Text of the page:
South Korea's Son Heung-min celebrates after scoring his side's second...

South Korea's Son Heung-min celebrates after scoring his side's second goal during the Asian Cup quarterfinal soccer match between Australia and South Korea at Al Janoub Stadium in Al Wakrah, Qatar, Friday, Feb. 2, 2024. Credit: AP/Aijaz Rahi

LONDON — South Korea captain Son Heung-min has vowed to be a mentor to Lee Kang-in after being involved in a dispute with his international teammate during the Asian Cup.

Son and Lee reportedly had a confrontation during a dinner before South Korea’s loss to Jordan in the semifinals two weeks ago. Son came away from the incident with an injured finger, around which he still has strapping.

In a long post on Instagram, the Tottenham forward apologized for his role in the incident and called on the national team’s fans to forgive Lee.

“I myself also made a lot of mistakes and sometimes showed an immature attitude when I was younger,” Son wrote on Wednesday. “But I learned from those mistakes and was lucky to have wiser, more experienced players’ harsh advice and strict teachings to eventually stand where I am today.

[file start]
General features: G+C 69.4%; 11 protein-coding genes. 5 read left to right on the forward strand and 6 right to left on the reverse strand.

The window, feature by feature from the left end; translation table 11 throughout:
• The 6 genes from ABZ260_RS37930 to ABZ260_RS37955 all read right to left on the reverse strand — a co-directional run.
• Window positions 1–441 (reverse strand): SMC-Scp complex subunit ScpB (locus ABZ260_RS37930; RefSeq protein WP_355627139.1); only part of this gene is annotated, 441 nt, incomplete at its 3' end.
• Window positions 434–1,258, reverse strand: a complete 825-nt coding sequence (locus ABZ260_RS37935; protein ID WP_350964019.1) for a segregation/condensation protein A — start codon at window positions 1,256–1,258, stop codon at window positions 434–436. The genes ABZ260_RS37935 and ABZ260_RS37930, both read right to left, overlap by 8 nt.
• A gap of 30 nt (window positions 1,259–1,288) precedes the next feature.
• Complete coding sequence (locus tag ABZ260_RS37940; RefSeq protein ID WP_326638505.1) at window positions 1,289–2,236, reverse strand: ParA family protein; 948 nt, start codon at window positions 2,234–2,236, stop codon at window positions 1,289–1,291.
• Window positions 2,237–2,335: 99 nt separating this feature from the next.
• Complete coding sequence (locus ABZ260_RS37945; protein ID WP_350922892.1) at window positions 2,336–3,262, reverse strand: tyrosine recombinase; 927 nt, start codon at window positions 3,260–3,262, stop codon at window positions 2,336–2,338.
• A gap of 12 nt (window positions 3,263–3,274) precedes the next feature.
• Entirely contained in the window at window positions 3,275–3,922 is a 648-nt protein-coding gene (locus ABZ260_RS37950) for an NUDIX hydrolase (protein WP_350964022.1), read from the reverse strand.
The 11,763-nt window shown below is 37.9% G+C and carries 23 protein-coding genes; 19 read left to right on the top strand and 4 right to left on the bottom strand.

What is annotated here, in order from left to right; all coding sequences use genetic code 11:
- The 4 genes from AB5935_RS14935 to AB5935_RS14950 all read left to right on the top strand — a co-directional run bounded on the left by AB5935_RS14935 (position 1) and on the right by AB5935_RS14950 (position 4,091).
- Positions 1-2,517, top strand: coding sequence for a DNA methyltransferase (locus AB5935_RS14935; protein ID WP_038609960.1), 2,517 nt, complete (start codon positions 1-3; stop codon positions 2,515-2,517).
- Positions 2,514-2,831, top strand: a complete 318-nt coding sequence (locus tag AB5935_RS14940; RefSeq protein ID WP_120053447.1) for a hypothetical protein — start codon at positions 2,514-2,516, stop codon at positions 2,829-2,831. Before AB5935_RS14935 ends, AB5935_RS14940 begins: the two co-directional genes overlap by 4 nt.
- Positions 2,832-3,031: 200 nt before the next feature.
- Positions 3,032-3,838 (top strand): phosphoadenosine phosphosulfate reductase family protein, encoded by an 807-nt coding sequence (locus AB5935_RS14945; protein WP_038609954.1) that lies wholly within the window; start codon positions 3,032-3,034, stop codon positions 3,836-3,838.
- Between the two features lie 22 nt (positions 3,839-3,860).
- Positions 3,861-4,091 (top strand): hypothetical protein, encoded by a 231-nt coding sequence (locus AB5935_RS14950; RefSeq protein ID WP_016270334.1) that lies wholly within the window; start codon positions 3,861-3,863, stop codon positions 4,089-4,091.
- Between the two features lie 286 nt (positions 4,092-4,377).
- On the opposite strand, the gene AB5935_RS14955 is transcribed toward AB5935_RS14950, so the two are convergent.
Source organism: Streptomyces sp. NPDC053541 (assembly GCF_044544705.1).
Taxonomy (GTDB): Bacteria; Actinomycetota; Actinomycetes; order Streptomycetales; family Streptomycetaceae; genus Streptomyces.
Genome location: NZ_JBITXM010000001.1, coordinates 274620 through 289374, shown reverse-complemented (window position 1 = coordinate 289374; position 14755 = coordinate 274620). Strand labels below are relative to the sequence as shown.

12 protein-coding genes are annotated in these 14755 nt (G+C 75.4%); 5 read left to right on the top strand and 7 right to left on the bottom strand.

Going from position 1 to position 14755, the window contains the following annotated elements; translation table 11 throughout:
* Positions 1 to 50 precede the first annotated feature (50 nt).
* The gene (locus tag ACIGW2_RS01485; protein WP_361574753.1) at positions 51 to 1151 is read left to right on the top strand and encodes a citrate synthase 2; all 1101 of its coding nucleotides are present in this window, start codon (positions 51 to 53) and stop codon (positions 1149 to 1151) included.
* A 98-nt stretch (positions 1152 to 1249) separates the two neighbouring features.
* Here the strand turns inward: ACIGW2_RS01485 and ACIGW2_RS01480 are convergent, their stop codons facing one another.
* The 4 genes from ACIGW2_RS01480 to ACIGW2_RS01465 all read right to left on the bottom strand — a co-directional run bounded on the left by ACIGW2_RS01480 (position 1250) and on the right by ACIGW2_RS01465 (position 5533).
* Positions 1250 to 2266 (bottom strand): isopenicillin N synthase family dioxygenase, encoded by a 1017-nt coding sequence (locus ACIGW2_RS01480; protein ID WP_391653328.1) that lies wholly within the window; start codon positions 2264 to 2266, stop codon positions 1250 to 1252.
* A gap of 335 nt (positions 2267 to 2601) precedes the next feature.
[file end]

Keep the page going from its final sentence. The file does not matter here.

“As a more experienced soccer player and a South Korean national team leader, I will take care of Kang-in by his side (so that he does) not repeat his wrongdoing but grow into a better player, and a better person.”

Son shared a photo of himself with Lee alongside the Instagram post.

“I am aware that what I did that day wasn’t the best for sure and deserves criticism. But team leaders must do something that cannot please everyone from time to time, for the sake of the team,” Son wrote.

Tottenham's Son Heung-min in action during the English Premier League...

Tottenham's Son Heung-min in action during the English Premier League soccer match between Tottenham Hotspur and Wolverhampton at the Tottenham Hotspur Stadium in London, Saturday, Feb. 17, 2024. Credit: AP/Ian Walton

“And I will surely behave the same for the sake of the team if I were put into the same situation again. Still, I will try to be a wiser team leader in the future. Kang-in has been going through a hard time since then. I, as a South Korean national team leader, seek everyone’s generosity to forgive him.”

Jurgen Klinsmann has since been fired as South Korea’s coach, with Korean Football Association chairman Chung Mong-gyu saying the German “did not live up to our expectations of a national team head coach, nor did he demonstrate leadership.”

Son said reports that there were factions within the team are “nothing close to the truth.”

“All members have a sense of unity as one team trying to accomplish one united goal,” he wrote.

More soccer news

Newsday Logo

ONE-DAYSALEUnlimited Digital Access25¢ for 5 6 months